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No lock? Prepare for shock

An electricity price shock is about to hit — and local hydro utilitiesare warming up a campaign to tell consumers it’s not their fault.

An electricity price shock is about to hit — and local hydro utilities are warming up a campaign to tell consumers it’s not their fault.

Householders who haven’t locked in a rate through a retailer can expect to see the price of power jump by up to 16 per cent on their next bill.

On top of that, this summer’s hot weather is driving up the amount of electricity that many households are using.

Utilities like Toronto Hydro and Powerstream are already busy getting the message out to consumers that higher bills are on the way.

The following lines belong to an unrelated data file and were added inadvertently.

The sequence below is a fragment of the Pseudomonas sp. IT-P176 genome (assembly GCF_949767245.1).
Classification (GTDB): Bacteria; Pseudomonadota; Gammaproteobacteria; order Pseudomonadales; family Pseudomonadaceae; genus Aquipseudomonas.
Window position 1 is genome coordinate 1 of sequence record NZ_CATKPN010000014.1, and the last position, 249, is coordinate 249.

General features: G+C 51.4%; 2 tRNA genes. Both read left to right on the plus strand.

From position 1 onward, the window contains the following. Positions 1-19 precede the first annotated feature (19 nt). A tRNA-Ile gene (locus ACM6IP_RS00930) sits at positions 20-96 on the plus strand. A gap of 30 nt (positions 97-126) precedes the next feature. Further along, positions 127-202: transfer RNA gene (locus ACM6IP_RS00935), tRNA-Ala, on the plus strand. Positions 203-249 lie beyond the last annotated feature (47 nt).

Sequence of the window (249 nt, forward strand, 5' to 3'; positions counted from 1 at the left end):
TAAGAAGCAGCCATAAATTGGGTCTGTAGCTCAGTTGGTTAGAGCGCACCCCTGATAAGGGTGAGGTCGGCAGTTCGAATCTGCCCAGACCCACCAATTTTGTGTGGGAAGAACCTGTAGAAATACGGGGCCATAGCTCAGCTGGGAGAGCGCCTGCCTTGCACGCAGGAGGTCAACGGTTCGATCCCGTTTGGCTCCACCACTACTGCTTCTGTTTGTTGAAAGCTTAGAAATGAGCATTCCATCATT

And the Electricity Distributors Association, which represents local hydro utilities across the province, is sending information packages to members this week advising them how to explain the price jumps as consumers open their bills.

Local utilities are especially sensitive to the price increases because they’re the ones who bill on behalf of all the players in the electricity market, although they get less than 25 per cent of the total revenue.

At the same time, the local utilities are trying to point out that most of the money goes to generating companies (a little more than half the bill), transmission companies like Hydro One, and for regulatory charges, including the left-over debt from the old Ontario Hydro.

 
 
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